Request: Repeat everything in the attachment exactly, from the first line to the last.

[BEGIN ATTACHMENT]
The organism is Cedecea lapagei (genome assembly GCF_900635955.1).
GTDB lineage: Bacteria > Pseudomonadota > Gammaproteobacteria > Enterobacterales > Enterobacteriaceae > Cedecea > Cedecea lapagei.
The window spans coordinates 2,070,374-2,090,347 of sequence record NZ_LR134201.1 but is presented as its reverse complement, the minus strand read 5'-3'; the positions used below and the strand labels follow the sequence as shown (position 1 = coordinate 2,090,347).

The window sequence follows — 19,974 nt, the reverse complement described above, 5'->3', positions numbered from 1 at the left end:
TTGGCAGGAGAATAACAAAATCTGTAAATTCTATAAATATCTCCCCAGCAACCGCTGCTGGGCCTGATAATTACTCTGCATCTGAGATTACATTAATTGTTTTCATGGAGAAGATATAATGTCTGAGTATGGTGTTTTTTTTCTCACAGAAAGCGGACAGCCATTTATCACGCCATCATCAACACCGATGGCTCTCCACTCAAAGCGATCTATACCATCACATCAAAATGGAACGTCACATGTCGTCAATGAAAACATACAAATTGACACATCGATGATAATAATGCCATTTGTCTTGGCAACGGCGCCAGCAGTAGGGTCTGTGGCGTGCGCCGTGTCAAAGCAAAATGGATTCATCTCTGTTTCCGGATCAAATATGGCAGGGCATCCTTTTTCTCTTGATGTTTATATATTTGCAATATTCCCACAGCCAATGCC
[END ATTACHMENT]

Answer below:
The organism is Cedecea lapagei (genome assembly GCF_900635955.1).
GTDB lineage: Bacteria > Pseudomonadota > Gammaproteobacteria > Enterobacterales > Enterobacteriaceae > Cedecea > Cedecea lapagei.
The window spans coordinates 2,070,374-2,090,347 of sequence record NZ_LR134201.1 but is presented as its reverse complement, the minus strand read 5'-3'; the positions used below and the strand labels follow the sequence as shown (position 1 = coordinate 2,090,347).

The window sequence follows — 19,974 nt, the reverse complement described above, 5'->3', positions numbered from 1 at the left end:
TTGGCAGGAGAATAACAAAATCTGTAAATTCTATAAATATCTCCCCAGCAACCGCTGCTGGGCCTGATAATTACTCTGCATCTGAGATTACATTAATTGTTTTCATGGAGAAGATATAATGTCTGAGTATGGTGTTTTTTTTCTCACAGAAAGCGGACAGCCATTTATCACGCCATCATCAACACCGATGGCTCTCCACTCAAAGCGATCTATACCATCACATCAAAATGGAACGTCACATGTCGTCAATGAAAACATACAAATTGACACATCGATGATAATAATGCCATTTGTCTTGGCAACGGCGCCAGCAGTAGGGTCTGTGGCGTGCGCCGTGTCAAAGCAAAATGGATTCATCTCTGTTTCCGGATCAAATATGGCAGGGCATCCTTTTTCTCTTGATGTTTATATATTTGCAATATTCCCACAGCCAATGCC